OWEN: We talk about how sort of the media has changed and it certainly has. Chris, from going back to your, at the start of your time at West Brom, what was a player asked to do week to week, day to day with the media compared to now?

CHRIS: I mean, well, first of all, we were in the championship, so not anywhere near as much. I mean, the change from that into my third year at the club when we got promoted to the Premier League was just an enormous jump, because suddenly you've got international broadcasters coming down, you've got to do multiple interviews. The manager was genuinely doing kind of, Sky Sports, local TV in one, local radio, national radio, if they were interested, which they weren't always and then the written, all in one. So I mean, it wasn't overly arduous. And the club weren’t asking for I think a great deal at that point either because this is when I started, Twitter wasn't a thing. Facebook wasn't a thing. So there wasn't loads of social media content to put out. You just wanted a couple of lengthy interviews that you could write up on the website, where it has changed to the point where I left West Brom is night and day. It was absolute night and day. I mean, the volume of broadcasters we had down. I mean, when just before I left, Roy Hodgson was the manager and obviously and for those of you who are of an age like me, would know that Roy is a is a god in Sweden because, he got Malmö to a European Cup final, which is like, it's a bit like getting Mansfield to a European Cup final. It's just a staggering achievement. And Roy would have to do all these, all these interviews in English, but then he would have to basically redo them in Swedish because the Swedish media would come down and want to speak to him as well. And that and that was the kind of thing you had to deal with week in, week out. And, I mean, I still speak to the guys at the club because I've still got some good mates over there in the media department, and it's even more mad now.

CURTIS: In terms of the media, I can say this first hand actually, I think we're going very American in terms of, I did a game recently, for Wickham Portsmouth, at Adams Park and it was all access. So it was before the game. You're in the players lounge, and then you’re walking into the changing rooms and you’re doing this, and then you’re doing that, and then they’re trying to interview Danny Cowley during the game, whilst his team are losing one nil and he's got Portsmouth fans singing ‘Cowley, sort them out’, you know for me I've got no problem with progressing in terms of, you know, trying to get access and and I don't mind so much the camera being there seeing the changing room and seeing it going mad but have it muted. But if not you’re gonna have managers not being their true selves. You know it's like what's he meant to say? His team are one nil down. He's trying to sort it out, and you're putting a camera, and a mic in his face when he's actually stressed about, what am I going to do to sort this out? You know, and if you have cameras, we've had you know, we have cameras in at the end of the game when we've won a game. Well, it's a great time to be in there. But when we've lost a game, you sometimes will hold your tongue because you realise the camera's there when actually you want to come out and say a few home truths. You maybe take a little bit back. So I think that's a worry for me that the game is going that way into in terms of, you know, interviews at every single point. Half time, during the game, all that. We’re not American sports where it's stop-start and we play 80 games a season, like in basketball, or baseball where actually it doesn't matter that much. You know, ultimately there's a difference between three points or no points or whatever it is. And getting into the playoffs or not getting into playoffs and getting relegated. I think it can be really detrimental to managers that then do those interviews because also if they are winning and they’re doing interviews saying ‘Ah yeah I’m happy with it’ blah blah - their team then loses 2-1, then the narrative again goes against them because they, they praise their team. So, you know, that's the way it should be.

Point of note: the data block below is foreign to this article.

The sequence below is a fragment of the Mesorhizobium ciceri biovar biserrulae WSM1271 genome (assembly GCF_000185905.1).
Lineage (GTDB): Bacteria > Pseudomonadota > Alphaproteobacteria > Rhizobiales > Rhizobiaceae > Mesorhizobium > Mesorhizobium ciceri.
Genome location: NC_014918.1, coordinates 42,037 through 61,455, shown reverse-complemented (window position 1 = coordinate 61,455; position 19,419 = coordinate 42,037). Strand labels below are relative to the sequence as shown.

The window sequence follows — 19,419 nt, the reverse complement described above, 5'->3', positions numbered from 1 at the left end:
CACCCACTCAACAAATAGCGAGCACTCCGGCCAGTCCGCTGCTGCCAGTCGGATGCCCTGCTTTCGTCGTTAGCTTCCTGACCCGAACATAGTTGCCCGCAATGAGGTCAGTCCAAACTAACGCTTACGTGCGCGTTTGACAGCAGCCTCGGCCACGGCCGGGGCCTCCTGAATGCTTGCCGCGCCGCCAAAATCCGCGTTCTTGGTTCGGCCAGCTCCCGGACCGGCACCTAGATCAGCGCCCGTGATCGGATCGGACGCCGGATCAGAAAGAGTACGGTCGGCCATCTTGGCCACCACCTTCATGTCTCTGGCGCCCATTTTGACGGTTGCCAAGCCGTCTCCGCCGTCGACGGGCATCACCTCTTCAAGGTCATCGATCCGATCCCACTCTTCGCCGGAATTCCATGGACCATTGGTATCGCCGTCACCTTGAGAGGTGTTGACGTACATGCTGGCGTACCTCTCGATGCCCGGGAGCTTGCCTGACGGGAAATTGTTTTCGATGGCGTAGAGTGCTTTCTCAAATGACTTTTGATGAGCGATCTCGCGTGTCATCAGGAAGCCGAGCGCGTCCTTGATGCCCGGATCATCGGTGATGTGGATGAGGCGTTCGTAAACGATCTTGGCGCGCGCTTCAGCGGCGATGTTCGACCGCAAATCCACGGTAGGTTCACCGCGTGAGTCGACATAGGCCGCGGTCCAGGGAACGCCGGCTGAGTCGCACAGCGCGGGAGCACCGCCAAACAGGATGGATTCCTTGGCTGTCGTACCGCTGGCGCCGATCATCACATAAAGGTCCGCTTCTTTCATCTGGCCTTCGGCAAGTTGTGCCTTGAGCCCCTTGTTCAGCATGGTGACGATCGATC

OWEN: That's all from this section of the day. Gentlemen, thank you very much indeed. Curtis, Paul, Andy, Chris, let's hear it for them. Thank you.

Audience claps and footage pans to show screens and banners with University of Derby branding. A black end frame with the University of Derby logo in white with the text '' in white closes the video. 

BA (Hons) Football Journalism Offer Holder Event video

Back to Course description